Who You Calling “Merry”?

Freeeeeeedom! Oh, wait, that's the other guy… not Russell Crowe, that’s for damn sure. Remember when he had a mercurial, almost dangerously wild screen presence? Yeah, he doesn’t do that any more. And “Robin Hood” — which pairs him once again with his laziest director, Ridley Scott — is easily the week’s most disappointing film.

Don’t believe me? Read on, dear friend …

Just Wright“: Sometimes, modest aspirations are all a commercial picture needs. Sanaa Hamri’s gentle romance doesn’t try to reinvent the wheel, or the star-crossed romance; all it does is ask Queen Latifah and Common to be charming at each other, which they do very well. I rather enjoyed myself.

Letters to Juliet“: I would happily watch a movie where Amanda Seyfried and Vanessa Redgrave just drive around Tuscany for a couple of hours, but Gary Winick had to ruin it with a stupid finder-of-lost-loves plot, an unconvincing romantic dilemma for Seyfried and a truly awful supporting turn from Gael Garcia Bernal, who becomes less interesting every time I see him on screen. Neat trick, that.

“Mao’s Last Dancer”: Hey, Bruce Beresford’s still working! His latest is a drama about the Chinese ballet dancer Li Cunxin, who performed for the Communist regime in the 1980s. I missed it at TIFF last fall, but Rad was unimpressed … along with everyone else I know who’s seen it.

“Mother and Child”: After “Things You Can Tell Just By Looking at Her” and “Ten Tiny Love Stories”, I was pretty much done with Rodrigo Garcia’s mushy multicharacter dramas. So Susan caught his latest, and says it’s his best work. I will take her word for it.

Robin Hood“: Imagine a movie about Sherwood Forest’s most beloved outlaw that is no fun whatsoever — just dreary, ugly and incredibly dull. That’s what you get with Ridley Scott and Russell Crowe’s latest collaboration, which styles itself as an origin story for a series no one on earth will ever want to see again. My review should be online shortly, but you really shouldn’t need any more persuading. UPDATE: Seriously, are you still thinking about going? Read the damn review!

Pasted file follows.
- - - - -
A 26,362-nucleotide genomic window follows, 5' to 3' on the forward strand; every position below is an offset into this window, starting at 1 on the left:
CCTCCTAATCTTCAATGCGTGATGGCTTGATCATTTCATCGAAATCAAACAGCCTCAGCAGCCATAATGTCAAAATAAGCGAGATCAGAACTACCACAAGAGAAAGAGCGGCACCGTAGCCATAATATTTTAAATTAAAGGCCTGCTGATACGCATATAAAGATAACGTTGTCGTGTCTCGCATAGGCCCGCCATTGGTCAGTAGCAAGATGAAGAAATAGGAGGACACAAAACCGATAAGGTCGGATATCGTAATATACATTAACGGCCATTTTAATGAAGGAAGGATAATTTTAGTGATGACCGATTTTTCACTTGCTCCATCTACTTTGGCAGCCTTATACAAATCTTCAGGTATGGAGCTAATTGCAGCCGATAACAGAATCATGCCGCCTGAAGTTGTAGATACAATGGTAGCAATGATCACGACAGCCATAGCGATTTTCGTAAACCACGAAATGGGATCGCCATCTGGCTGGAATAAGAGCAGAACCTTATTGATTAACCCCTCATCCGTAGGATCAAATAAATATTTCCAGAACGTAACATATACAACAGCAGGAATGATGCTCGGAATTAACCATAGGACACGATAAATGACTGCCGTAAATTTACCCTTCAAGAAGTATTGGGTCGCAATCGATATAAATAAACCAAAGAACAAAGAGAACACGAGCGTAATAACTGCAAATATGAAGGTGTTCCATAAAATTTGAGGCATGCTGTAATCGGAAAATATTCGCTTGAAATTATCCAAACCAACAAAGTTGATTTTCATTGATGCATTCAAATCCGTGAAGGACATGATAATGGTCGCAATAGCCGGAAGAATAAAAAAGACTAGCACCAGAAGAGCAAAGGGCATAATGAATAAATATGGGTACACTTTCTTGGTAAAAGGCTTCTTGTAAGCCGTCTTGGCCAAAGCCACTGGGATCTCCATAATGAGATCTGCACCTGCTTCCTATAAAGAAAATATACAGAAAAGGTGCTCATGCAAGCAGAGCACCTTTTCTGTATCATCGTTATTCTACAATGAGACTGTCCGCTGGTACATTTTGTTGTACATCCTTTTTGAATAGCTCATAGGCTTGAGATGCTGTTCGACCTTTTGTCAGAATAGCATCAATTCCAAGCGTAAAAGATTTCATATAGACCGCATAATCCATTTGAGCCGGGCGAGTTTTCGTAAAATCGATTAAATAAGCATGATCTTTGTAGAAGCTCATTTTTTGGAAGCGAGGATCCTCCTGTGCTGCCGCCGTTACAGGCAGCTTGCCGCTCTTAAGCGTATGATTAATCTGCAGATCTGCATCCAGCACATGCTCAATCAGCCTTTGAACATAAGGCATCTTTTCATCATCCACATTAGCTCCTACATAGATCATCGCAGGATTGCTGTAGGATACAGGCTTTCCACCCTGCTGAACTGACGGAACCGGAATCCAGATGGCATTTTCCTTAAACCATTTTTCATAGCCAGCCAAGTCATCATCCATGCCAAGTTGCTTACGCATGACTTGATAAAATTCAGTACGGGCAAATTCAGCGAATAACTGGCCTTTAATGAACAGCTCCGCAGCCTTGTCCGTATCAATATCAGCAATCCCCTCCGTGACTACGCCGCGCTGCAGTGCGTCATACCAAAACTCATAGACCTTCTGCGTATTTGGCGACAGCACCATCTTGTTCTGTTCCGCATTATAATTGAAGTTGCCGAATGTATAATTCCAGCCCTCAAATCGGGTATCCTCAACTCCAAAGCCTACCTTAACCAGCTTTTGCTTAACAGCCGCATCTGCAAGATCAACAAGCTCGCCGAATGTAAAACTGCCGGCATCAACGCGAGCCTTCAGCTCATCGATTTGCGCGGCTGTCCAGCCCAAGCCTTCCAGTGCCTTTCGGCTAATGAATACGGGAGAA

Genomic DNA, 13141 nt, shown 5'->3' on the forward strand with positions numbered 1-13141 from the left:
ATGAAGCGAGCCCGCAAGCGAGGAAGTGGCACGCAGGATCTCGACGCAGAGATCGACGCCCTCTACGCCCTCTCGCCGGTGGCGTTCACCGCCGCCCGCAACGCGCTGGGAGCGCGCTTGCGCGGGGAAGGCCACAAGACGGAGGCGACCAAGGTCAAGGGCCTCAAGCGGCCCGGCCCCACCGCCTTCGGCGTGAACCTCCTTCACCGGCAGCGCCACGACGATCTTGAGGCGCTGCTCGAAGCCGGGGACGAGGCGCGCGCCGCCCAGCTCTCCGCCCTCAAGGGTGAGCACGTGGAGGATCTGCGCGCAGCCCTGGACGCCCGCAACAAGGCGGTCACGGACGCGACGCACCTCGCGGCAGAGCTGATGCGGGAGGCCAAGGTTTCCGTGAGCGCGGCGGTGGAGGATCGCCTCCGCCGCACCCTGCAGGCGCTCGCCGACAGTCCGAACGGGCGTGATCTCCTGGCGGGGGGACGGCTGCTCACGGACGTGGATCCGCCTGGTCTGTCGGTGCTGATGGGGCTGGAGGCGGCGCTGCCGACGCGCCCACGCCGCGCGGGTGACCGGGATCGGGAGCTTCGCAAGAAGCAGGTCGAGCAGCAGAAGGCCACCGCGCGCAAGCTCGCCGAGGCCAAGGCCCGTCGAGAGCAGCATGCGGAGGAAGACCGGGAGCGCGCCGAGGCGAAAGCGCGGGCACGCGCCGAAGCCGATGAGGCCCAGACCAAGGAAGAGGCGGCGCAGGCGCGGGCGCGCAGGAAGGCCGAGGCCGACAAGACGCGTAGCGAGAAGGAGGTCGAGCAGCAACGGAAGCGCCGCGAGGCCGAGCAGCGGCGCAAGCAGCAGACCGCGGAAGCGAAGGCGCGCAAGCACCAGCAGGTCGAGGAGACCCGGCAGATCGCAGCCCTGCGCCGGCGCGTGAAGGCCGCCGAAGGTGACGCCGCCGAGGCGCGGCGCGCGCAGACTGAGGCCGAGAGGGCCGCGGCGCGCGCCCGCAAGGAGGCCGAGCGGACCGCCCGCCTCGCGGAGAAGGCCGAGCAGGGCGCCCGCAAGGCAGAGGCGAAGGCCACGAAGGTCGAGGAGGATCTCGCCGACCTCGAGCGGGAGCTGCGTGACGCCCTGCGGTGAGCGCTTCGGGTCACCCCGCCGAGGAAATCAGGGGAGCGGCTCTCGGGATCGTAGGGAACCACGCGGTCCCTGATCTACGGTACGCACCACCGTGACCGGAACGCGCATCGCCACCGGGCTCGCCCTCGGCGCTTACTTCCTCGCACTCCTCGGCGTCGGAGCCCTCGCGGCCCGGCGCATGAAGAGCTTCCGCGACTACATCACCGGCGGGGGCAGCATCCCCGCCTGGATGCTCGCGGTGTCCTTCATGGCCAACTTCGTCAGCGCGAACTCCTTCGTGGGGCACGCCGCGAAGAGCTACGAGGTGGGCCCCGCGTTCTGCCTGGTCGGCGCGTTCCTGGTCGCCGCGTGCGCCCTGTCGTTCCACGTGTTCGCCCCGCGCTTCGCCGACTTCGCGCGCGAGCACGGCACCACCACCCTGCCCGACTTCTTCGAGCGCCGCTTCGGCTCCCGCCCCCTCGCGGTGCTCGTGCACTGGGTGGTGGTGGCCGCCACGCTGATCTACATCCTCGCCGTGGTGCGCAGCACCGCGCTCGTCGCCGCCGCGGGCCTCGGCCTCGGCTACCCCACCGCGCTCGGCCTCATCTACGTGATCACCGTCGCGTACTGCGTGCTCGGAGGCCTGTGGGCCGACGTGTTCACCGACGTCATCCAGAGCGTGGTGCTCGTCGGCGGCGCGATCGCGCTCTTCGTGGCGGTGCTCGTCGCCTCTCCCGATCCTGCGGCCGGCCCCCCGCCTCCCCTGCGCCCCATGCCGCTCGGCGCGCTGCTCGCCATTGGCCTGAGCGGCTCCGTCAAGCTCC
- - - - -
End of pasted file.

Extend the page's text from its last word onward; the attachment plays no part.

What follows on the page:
“The Trotsky”: I have to admit, I really didn’t like this movie. Jacob Tierney’s a talented filmmaker, but this script — about a Montreal high-schooler convinced he’s the reincarnation of Leon Trotsky — is little more than a riff on Wes Anderson’s “Rushmore” that gravely misunderstands its source. (Max Fischer isn’t a hero, he’s a jerk.) And as much as I like Jay Baruchel, I found him incredibly annoying here, both in terms of character and performance. Rad liked it much more than I did, obviously.

One other thing you should know: The Toronto Underground Cinema opens its doors tonight (beneath a Chinatown mall at 186 Spadina Avenue) with a free double-feature of “Clue” and “Big Trouble in Little China”. I visited the theatre earlier this week for a NOW Daily piece that should be online later today, and it’s the same great big space it was in the 1990s, when it was the Golden Classics Cinema. If you’re downtown this evening, and you’ve been hankering to see Jack Burton back on the big screen, I can think of nothing better to do.

5 thoughts on “Who You Calling “Merry”?”

  1. Does that mean it’s no longer a Chinese theatre? I fondly remember seeing BULLET IN THE HEAD there back in 1995; I suppose I could’ve supported it more than that one time.

  2. But the burning question about “Letters to Juliet” among my friends after seeing the preview was…Is Vanessa Redgrave’s long lost love played by Dos Equis’s “most interesting man in the world”?

  3. @ Bill — it hasn’t been anything for a decade and a half. The place has been dark since 1995; I never did understand why it closed down, since there seemed to be a steady crowd for whatever they were playing.

    @ Chris — turns out there is a more interesting man in the world, at least for Madame Redgrave. The movie, though, not so much with the interestingness.

  4. Who dumped the Korean flick My Dear Enemy into the AMC at Yonge & Dundas with such little fanfare that no one reviewed it or even mentioned that it was opening? I have more interest in that film than anything else opening this week.

  5. @ Don — it looks like a four-wall job; whoever’s behind it certainly didn’t hire a publicist. The posters on my block of Spadina were the first I’d heard of it.

    Fortunately, that block is also rife with bootleg Asian DVD stores, where people whose interest is piqued by the poster will find it right on the shelf …

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